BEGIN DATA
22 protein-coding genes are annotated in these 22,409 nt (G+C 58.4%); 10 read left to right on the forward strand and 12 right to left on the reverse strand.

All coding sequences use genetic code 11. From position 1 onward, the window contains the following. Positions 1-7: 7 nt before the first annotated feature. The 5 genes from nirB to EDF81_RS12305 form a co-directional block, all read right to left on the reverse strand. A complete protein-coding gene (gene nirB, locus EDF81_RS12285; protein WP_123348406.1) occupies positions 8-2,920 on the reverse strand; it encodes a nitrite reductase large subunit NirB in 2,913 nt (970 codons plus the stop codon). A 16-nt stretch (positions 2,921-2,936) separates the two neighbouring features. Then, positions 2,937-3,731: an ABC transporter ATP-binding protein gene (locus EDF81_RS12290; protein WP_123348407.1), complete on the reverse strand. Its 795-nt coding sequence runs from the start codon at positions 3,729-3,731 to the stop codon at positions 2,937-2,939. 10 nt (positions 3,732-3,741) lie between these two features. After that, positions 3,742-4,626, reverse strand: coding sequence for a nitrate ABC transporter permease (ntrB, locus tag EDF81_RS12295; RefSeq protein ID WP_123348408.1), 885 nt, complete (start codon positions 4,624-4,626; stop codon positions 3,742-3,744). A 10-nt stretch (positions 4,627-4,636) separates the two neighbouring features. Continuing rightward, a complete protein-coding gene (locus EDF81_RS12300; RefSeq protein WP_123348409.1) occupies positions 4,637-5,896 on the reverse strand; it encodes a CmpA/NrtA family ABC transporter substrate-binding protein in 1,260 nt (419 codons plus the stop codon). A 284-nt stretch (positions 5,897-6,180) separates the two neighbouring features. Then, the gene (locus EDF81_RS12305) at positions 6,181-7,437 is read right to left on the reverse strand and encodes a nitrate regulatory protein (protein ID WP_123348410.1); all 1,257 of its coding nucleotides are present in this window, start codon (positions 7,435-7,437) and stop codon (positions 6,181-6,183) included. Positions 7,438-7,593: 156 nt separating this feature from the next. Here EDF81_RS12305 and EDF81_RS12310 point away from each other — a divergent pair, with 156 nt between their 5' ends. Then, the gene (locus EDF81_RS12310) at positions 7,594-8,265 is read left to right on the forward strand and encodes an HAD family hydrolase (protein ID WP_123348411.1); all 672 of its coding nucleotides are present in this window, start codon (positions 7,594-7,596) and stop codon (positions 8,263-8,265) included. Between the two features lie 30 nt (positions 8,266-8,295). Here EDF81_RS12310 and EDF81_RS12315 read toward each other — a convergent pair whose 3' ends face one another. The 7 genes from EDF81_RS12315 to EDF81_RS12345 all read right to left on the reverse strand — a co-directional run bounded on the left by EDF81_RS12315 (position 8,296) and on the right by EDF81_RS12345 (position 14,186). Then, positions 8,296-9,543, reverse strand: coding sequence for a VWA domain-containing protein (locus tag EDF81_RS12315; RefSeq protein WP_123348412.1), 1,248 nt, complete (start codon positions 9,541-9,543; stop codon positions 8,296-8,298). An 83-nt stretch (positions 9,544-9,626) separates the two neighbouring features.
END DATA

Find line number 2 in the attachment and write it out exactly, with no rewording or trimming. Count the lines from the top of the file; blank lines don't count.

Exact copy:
All coding sequences use genetic code 11. From position 1 onward, the window contains the following. Positions 1-7: 7 nt before the first annotated feature. The 5 genes from nirB to EDF81_RS12305 form a co-directional block, all read right to left on the reverse strand. A complete protein-coding gene (gene nirB, locus EDF81_RS12285; protein WP_123348406.1) occupies positions 8-2,920 on the reverse strand; it encodes a nitrite reductase large subunit NirB in 2,913 nt (970 codons plus the stop codon). A 16-nt stretch (positions 2,921-2,936) separates the two neighbouring features. Then, positions 2,937-3,731: an ABC transporter ATP-binding protein gene (locus EDF81_RS12290; protein WP_123348407.1), complete on the reverse strand. Its 795-nt coding sequence runs from the start codon at positions 3,729-3,731 to the stop codon at positions 2,937-2,939. 10 nt (positions 3,732-3,741) lie between these two features. After that, positions 3,742-4,626, reverse strand: coding sequence for a nitrate ABC transporter permease (ntrB, locus tag EDF81_RS12295; RefSeq protein ID WP_123348408.1), 885 nt, complete (start codon positions 4,624-4,626; stop codon positions 3,742-3,744). A 10-nt stretch (positions 4,627-4,636) separates the two neighbouring features. Continuing rightward, a complete protein-coding gene (locus EDF81_RS12300; RefSeq protein WP_123348409.1) occupies positions 4,637-5,896 on the reverse strand; it encodes a CmpA/NrtA family ABC transporter substrate-binding protein in 1,260 nt (419 codons plus the stop codon). A 284-nt stretch (positions 5,897-6,180) separates the two neighbouring features. Then, the gene (locus EDF81_RS12305) at positions 6,181-7,437 is read right to left on the reverse strand and encodes a nitrate regulatory protein (protein ID WP_123348410.1); all 1,257 of its coding nucleotides are present in this window, start codon (positions 7,435-7,437) and stop codon (positions 6,181-6,183) included. Positions 7,438-7,593: 156 nt separating this feature from the next. Here EDF81_RS12305 and EDF81_RS12310 point away from each other — a divergent pair, with 156 nt between their 5' ends. Then, the gene (locus EDF81_RS12310) at positions 7,594-8,265 is read left to right on the forward strand and encodes an HAD family hydrolase (protein ID WP_123348411.1); all 672 of its coding nucleotides are present in this window, start codon (positions 7,594-7,596) and stop codon (positions 8,263-8,265) included. Between the two features lie 30 nt (positions 8,266-8,295). Here EDF81_RS12310 and EDF81_RS12315 read toward each other — a convergent pair whose 3' ends face one another. The 7 genes from EDF81_RS12315 to EDF81_RS12345 all read right to left on the reverse strand — a co-directional run bounded on the left by EDF81_RS12315 (position 8,296) and on the right by EDF81_RS12345 (position 14,186). Then, positions 8,296-9,543, reverse strand: coding sequence for a VWA domain-containing protein (locus tag EDF81_RS12315; RefSeq protein WP_123348412.1), 1,248 nt, complete (start codon positions 9,541-9,543; stop codon positions 8,296-8,298). An 83-nt stretch (positions 9,544-9,626) separates the two neighbouring features.